There’s probably no place that’s ideal for a teenage boy to realize he’s gay, but among the truly suboptimal locations consider San Antonio, Texas. The heat melts all the product out of your hair, and there’s a good chance your classmates know your secret before you do and are prepared to start torturing you well in advance of your coming out. So it was for David Crabb.
From a bicycle trip through Chile and Argentina to a South African journey to report on Nelson Mandela’s final days, former NBC News anchor Tom Brokaw had no intention of slowing down as he celebrated his 73rd birthday in February 2013. What he didn’t count on was a cancer diagnosis a few months later that would transform the next 16 months of his life into one in which cancer became “the scrim through which all of life is viewed.”
Does photographer Sally Mann really have a bulging file called “Maternal Slights,” as she writes in her courageous and visually ravishing memoir, Hold Still?
The lessons we learn from our mothers shape who we are, even the lessons we don’t particularly appreciate. Those lessons keep coming year after year, and their most valuable messages stay with us forever.
Not long after his family moved from Memphis to rural Mississippi, young Harrison Scott Key began to notice how out of step he was with his surroundings. Willing to rise at 4 a.m. to accompany his father and brother on hunting trips, he nevertheless preferred to read, or bake, or simply not shoot things. With The World’s Largest Man for a parent, though, those options often took a backseat to a day spent in camouflage with gun at the ready.
Willie Nelson was born to be a rambling man, but he was also born to be a gifted songwriter and storyteller. In his rambunctious and meandering memoir, It’s a Long Story, Nelson regales readers with stories of his life, from his childhood in Abbott, Texas, to his now-famous run-in with the IRS over back taxes in the 1990s.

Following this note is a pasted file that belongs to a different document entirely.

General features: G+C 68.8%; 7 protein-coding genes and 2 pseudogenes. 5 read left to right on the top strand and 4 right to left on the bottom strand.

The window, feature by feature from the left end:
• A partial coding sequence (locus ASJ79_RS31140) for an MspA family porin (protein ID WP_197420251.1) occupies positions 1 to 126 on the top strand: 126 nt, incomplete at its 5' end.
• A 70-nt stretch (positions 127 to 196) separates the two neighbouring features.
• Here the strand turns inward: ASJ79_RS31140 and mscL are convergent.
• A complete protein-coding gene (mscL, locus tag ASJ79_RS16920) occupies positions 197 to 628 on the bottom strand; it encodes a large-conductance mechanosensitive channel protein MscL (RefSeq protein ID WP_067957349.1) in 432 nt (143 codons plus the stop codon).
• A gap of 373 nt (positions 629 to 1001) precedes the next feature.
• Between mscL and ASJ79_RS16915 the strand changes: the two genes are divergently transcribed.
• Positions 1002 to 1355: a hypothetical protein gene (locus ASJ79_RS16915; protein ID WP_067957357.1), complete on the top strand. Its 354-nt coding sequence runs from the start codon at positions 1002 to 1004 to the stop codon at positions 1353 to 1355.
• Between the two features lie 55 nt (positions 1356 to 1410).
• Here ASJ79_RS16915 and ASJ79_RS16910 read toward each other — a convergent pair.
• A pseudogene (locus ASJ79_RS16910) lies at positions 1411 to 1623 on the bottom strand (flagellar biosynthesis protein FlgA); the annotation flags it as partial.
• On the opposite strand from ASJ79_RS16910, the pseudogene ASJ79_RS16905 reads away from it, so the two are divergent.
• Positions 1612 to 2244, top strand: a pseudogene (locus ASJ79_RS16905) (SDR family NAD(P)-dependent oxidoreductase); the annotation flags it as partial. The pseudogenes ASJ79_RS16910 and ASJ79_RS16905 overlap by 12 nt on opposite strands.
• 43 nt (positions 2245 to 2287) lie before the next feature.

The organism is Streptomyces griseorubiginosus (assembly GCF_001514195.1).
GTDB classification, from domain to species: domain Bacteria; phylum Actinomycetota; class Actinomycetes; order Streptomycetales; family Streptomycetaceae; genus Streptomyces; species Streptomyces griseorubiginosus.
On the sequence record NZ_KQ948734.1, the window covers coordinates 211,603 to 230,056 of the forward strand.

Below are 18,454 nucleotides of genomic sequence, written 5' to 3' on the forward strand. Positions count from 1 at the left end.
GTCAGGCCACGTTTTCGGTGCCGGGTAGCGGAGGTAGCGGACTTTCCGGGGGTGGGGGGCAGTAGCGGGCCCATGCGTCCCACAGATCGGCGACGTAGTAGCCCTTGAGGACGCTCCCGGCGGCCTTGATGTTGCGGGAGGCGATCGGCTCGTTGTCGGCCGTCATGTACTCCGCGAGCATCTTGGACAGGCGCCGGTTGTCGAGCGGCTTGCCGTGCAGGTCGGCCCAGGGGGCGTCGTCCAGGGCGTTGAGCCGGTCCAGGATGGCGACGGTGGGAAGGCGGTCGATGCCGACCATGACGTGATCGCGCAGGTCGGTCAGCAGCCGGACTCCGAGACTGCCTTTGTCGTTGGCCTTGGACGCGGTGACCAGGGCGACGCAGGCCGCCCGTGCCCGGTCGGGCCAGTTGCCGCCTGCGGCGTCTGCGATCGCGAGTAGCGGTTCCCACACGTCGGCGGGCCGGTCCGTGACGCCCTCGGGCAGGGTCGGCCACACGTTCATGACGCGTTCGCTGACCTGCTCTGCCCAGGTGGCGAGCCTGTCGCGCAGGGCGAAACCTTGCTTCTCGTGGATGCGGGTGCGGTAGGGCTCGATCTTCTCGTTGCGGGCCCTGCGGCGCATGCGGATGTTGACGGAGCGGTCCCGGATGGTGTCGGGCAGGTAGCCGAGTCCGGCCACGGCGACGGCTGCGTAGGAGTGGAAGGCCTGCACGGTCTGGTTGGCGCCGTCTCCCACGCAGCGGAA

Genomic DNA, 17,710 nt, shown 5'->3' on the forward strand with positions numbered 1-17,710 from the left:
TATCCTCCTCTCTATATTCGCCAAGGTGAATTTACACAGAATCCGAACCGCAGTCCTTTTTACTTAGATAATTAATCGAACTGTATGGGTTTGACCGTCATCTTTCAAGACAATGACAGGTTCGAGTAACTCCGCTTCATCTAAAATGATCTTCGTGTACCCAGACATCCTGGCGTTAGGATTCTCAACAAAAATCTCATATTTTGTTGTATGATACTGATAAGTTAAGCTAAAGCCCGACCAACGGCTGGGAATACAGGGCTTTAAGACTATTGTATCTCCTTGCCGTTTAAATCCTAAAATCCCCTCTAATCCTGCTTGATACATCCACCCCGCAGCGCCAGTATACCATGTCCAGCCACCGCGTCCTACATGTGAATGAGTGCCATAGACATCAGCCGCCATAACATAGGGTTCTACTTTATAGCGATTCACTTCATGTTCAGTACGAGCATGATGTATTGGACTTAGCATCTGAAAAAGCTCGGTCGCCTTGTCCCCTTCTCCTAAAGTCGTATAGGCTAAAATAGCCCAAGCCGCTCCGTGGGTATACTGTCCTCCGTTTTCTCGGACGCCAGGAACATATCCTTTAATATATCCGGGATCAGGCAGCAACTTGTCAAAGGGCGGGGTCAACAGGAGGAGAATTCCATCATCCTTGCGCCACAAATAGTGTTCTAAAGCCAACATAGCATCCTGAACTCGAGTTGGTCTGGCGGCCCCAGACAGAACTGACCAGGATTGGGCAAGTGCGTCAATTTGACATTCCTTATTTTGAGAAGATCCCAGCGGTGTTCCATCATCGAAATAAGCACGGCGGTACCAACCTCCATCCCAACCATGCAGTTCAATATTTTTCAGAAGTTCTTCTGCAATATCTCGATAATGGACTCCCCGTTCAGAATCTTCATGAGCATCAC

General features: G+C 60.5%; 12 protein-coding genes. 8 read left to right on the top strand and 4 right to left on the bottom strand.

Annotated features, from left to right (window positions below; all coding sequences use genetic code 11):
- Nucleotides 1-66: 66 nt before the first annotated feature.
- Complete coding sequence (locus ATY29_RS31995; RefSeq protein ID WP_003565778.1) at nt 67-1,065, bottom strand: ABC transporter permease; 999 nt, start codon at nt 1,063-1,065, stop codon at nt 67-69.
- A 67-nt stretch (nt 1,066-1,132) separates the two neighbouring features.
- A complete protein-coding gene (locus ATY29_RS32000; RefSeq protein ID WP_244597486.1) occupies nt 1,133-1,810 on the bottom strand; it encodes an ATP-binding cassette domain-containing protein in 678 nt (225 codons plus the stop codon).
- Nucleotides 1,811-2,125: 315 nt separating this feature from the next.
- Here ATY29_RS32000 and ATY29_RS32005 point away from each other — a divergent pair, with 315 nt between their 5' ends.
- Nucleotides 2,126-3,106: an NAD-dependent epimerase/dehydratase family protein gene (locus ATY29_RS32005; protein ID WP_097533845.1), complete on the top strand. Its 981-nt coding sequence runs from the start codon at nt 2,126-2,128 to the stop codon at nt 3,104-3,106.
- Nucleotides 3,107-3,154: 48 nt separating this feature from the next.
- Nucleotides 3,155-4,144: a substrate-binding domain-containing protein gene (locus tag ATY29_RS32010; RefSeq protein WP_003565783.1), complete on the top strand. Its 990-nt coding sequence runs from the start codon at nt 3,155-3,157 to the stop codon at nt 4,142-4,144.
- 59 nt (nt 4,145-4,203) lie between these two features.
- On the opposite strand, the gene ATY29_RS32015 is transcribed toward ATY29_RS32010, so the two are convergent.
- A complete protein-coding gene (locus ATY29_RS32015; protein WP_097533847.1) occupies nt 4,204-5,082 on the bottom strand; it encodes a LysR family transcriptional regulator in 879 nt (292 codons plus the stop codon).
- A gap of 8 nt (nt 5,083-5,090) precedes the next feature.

There is something irresistible about a talented American woman in Paris. She feels sexy and alive while strolling the city’s streets, confident the world will unfurl in her hand like a blossoming flower.
The frequent surprises in Oliver Sacks’ guardedly self-revelatory autobiography begin with the book’s cover photo. There we see a buff, leather-jacketed Sacks astride his new BMW motorcycle in Greenwich Village in 1961. Who knew that the genial, gray-bearded, best-selling writer-neurologist once portrayed by Robin Williams in the movie Awakenings (1990) was such a hunk in his late 20s? Or a state-champion lifter on Southern California’s Muscle Beach? Or a physician addicted for a while to amphetamines? Or a closeted gay man who had sex during the week of his 40th birthday and then not again until he fell in love at 75?
Janis Heaphy Durham walked into the bathroom of her home one year to the day after the death of her beloved husband, only to stare in amazement at what appeared to be a handprint on the mirror. This was just one of many strange things that had happened since Max’s premature death from esophageal cancer at age 56. Was Max trying to contact her from beyond the grave? In her gripping new book, The Hand on the Mirror: A True Story of Life Beyond Death, Durham reveals her own awakening to possibilities beyond the material world.
So-called “blended” families are a complex ecosystem, where kids can play adults against one another and even the goldfish gets a say about who does what on the chore wheel. It’s therefore not so unusual that one family was thrown into disarray by a possessive mutt. Enter Eddie, the Stepdog of the title.